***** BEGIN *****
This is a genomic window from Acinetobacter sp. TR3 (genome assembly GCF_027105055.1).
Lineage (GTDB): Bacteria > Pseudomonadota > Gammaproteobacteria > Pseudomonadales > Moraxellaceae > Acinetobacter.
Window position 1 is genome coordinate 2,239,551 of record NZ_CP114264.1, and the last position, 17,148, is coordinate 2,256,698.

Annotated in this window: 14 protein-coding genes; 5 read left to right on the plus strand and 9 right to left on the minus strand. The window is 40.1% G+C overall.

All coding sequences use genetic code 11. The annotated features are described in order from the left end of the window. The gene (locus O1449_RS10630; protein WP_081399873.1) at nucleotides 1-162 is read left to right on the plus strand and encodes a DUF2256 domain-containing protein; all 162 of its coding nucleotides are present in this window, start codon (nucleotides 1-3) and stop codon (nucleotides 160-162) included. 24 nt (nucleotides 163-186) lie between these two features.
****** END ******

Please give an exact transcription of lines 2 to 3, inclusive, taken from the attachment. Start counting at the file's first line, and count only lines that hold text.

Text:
Lineage (GTDB): Bacteria > Pseudomonadota > Gammaproteobacteria > Pseudomonadales > Moraxellaceae > Acinetobacter.
Window position 1 is genome coordinate 2,239,551 of record NZ_CP114264.1, and the last position, 17,148, is coordinate 2,256,698.